So, you listen to me. Listen to me! Television is not the truth. Television's a god-damned amusement park. Television is a circus, a carnival, a traveling troupe of acrobats, storytellers, dancers, singers, jugglers, sideshow freaks, lion tamers, and football players. We're in the boredom-killing business... We deal in illusions, man. None of it is true! But you people sit there day after day, night after night, all ages, colors, creeds. We're all you know. You're beginning to believe the illusions we're spinning here. You're beginning to think that the tube is reality and that your own lives are unreal. You do whatever the tube tells you. You dress like the tube, you eat like the tube, you raise your children like the tube. You even think like the tube. This is mass madness. You maniacs. In God's name, you people are the real thing. We are the illusion.more Howard Beale quotes
Government is instituted for the common good; for the protection, safety, prosperity, and happiness of the people; and not for profit, honor, or private interest of any one man, family, or class of men; therefore, the people alone have an incontestable, unalienable, and indefeasible right to institute government; and to reform, alter, or totally change the same, when their protection, safety, prosperity, and happiness require it.more Alexander Hamilton quotes
...there is no such entity as 'the public' - since the public is merely a number of individuals - the idea that 'the public interest' supersedes private interests and rights can have but one meaning: that the interests and rights of some individuals take precedence over the interests and rights of others.more Ayn Rand quotes
A human group transforms itself into a crowd when it suddenly responds to a suggestion rather than to reasoning, to an image rather than to an idea, to an affirmation rather than to proof, to the repetition of a phrase rather than to arguments, to prestige rather than to competence.more Jean-Francois Revel quotes
The truth is, that, even with the most secure tenure of office, during good behavior, the danger is not, that the judges will be too firm in resisting public opinion, and in defence of private rights or public liberties; but, that they will be ready to yield themselves to the passions, and politics, and prejudices of the day.more Joseph Story quotes
For it is a habit of mankind to entrust to careless hope what they long for, and to use sovereign reason to thrust aside what they do not fancy.more Thucydides quotes
Few things are more irritating than when someone who is wrong is also very effective in making his point.more Mark Twain quotes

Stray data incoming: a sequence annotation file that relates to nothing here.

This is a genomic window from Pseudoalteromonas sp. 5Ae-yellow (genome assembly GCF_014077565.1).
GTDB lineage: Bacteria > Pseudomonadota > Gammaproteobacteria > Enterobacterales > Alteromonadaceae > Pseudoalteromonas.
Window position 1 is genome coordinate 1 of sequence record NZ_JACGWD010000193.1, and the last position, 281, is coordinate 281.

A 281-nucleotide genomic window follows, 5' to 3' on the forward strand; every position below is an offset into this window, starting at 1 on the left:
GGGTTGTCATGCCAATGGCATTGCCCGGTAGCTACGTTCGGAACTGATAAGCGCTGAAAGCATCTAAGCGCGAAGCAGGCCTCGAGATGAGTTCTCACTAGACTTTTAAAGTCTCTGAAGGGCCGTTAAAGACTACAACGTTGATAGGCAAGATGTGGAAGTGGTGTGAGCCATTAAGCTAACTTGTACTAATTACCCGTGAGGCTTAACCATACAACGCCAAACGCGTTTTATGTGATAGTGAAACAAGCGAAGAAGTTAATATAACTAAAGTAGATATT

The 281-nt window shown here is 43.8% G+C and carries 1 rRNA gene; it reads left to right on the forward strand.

The alternate domination of one faction over another, sharpened by the spirit of revenge, natural to party dissensions, which in different ages and countries has perpetrated the most horrid enormities, is itself a frightful despotism.
The disorders and miseries which result gradually incline the minds of men to seek security and repose in the absolute power of an individual; and sooner or later the chief of some prevailing faction, more able or more fortunate than his competitors, turns this disposition to the purposes of his own elevation, on the ruins of Public Liberty.
Without looking forward to an extremity of this kind (which nevertheless ought not to be entirely out of sight), the common and continual mischiefs of the spirit of party are sufficient to make it the interest and duty of a wise people to discourage and restrain it.
It serves always to distract the public councils, and enfeeble the public administration. It agitates the community with ill-founded jealousies and false alarms; kindles the animosity of one part against another; foments occasionally riot and insurrection. It opens the door to foreign influence and corruption, which find a facilitated access to government itself through the channels of party passions. Thus the policy and the will of one country are subjected to the policy and will of another.
There is an opinion that parties in free countries are useful checks upon the administration of the government, and serve to keep alive the spirit of liberty. This, within certain limits, is probably true; and in governments of a monarchical cast patriotism may look with indulgence, if not with favour, upon the spirit of party: but, in those of the popular character, in governments purely elective, it is a spirit not to be encouraged. From their natural tendency it is certain there will always be enough of that spirit for every salutary purpose. And there being constant danger of excess, the effort ought to be, by force of public opinion, to mitigate and assuage it. A fire not to be quenched, it demands a uniform vigilance to prevent its bursting into a flame, lest, instead of warming, it should consume.more George Washington quotes
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